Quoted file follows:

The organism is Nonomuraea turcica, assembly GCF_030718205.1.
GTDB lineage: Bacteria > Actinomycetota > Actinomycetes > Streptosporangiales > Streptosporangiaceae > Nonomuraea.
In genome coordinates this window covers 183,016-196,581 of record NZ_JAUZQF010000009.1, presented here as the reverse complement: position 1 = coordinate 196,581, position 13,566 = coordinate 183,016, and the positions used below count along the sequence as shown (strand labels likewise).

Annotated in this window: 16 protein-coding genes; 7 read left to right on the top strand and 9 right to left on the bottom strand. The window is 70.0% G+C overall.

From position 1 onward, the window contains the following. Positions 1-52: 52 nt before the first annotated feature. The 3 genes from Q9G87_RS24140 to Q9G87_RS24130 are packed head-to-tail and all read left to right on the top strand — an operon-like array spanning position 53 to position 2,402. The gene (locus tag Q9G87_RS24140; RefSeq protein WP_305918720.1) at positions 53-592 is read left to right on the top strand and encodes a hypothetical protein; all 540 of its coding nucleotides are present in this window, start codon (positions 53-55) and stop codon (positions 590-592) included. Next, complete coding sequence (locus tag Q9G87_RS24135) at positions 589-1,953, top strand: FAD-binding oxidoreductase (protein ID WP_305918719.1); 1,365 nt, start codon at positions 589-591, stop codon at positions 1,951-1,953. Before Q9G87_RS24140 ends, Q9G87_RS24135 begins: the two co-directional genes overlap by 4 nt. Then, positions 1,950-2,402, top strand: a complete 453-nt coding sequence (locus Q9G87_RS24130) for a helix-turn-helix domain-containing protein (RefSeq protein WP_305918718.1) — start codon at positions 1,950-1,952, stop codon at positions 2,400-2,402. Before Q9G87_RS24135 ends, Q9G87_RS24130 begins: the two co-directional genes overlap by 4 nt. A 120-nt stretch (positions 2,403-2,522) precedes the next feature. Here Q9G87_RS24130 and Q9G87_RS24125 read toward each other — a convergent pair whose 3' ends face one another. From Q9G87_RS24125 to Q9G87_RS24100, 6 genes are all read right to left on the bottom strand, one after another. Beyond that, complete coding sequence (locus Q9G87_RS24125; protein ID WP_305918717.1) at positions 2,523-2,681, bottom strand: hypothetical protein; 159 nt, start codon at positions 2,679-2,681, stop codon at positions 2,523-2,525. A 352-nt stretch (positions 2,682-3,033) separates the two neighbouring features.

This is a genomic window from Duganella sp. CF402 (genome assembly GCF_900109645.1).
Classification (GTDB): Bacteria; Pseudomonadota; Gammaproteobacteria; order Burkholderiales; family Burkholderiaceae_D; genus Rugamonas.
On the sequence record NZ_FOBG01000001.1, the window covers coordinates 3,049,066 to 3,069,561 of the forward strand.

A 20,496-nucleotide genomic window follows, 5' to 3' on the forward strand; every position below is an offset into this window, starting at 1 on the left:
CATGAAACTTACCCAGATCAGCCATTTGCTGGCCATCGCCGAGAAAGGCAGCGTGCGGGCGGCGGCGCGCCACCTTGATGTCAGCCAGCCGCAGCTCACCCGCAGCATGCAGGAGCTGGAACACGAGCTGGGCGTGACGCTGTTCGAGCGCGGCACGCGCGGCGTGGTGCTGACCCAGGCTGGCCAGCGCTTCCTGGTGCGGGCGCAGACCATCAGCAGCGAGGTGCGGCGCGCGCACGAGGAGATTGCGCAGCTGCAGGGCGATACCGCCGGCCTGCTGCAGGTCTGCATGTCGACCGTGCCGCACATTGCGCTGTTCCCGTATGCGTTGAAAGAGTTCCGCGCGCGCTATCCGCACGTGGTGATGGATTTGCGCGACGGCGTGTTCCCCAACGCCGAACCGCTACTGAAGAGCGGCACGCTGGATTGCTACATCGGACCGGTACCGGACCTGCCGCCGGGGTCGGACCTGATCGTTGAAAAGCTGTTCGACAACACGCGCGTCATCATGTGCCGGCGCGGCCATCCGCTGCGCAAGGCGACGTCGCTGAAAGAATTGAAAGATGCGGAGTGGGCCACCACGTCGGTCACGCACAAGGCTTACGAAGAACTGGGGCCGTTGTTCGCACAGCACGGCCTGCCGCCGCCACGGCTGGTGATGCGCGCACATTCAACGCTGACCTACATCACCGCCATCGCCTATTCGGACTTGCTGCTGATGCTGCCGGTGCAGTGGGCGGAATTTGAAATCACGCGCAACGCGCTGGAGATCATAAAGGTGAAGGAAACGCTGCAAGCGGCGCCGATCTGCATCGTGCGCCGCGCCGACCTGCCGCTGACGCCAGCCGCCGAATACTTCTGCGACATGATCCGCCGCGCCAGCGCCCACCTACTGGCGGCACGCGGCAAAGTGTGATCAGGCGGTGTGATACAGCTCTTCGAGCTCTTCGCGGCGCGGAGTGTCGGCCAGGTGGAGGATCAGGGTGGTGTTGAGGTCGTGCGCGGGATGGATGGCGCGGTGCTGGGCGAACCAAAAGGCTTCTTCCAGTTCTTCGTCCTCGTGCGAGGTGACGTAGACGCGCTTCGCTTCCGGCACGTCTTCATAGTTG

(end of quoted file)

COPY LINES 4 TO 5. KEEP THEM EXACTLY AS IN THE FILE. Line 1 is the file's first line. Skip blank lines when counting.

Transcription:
Annotated in this window: 16 protein-coding genes; 7 read left to right on the top strand and 9 right to left on the bottom strand. The window is 70.0% G+C overall.

From position 1 onward, the window contains the following. Positions 1-52: 52 nt before the first annotated feature. The 3 genes from Q9G87_RS24140 to Q9G87_RS24130 are packed head-to-tail and all read left to right on the top strand — an operon-like array spanning position 53 to position 2,402. The gene (locus tag Q9G87_RS24140; RefSeq protein WP_305918720.1) at positions 53-592 is read left to right on the top strand and encodes a hypothetical protein; all 540 of its coding nucleotides are present in this window, start codon (positions 53-55) and stop codon (positions 590-592) included. Next, complete coding sequence (locus tag Q9G87_RS24135) at positions 589-1,953, top strand: FAD-binding oxidoreductase (protein ID WP_305918719.1); 1,365 nt, start codon at positions 589-591, stop codon at positions 1,951-1,953. Before Q9G87_RS24140 ends, Q9G87_RS24135 begins: the two co-directional genes overlap by 4 nt. Then, positions 1,950-2,402, top strand: a complete 453-nt coding sequence (locus Q9G87_RS24130) for a helix-turn-helix domain-containing protein (RefSeq protein WP_305918718.1) — start codon at positions 1,950-1,952, stop codon at positions 2,400-2,402. Before Q9G87_RS24135 ends, Q9G87_RS24130 begins: the two co-directional genes overlap by 4 nt. A 120-nt stretch (positions 2,403-2,522) precedes the next feature. Here Q9G87_RS24130 and Q9G87_RS24125 read toward each other — a convergent pair whose 3' ends face one another. From Q9G87_RS24125 to Q9G87_RS24100, 6 genes are all read right to left on the bottom strand, one after another. Beyond that, complete coding sequence (locus Q9G87_RS24125; protein ID WP_305918717.1) at positions 2,523-2,681, bottom strand: hypothetical protein; 159 nt, start codon at positions 2,679-2,681, stop codon at positions 2,523-2,525. A 352-nt stretch (positions 2,682-3,033) separates the two neighbouring features.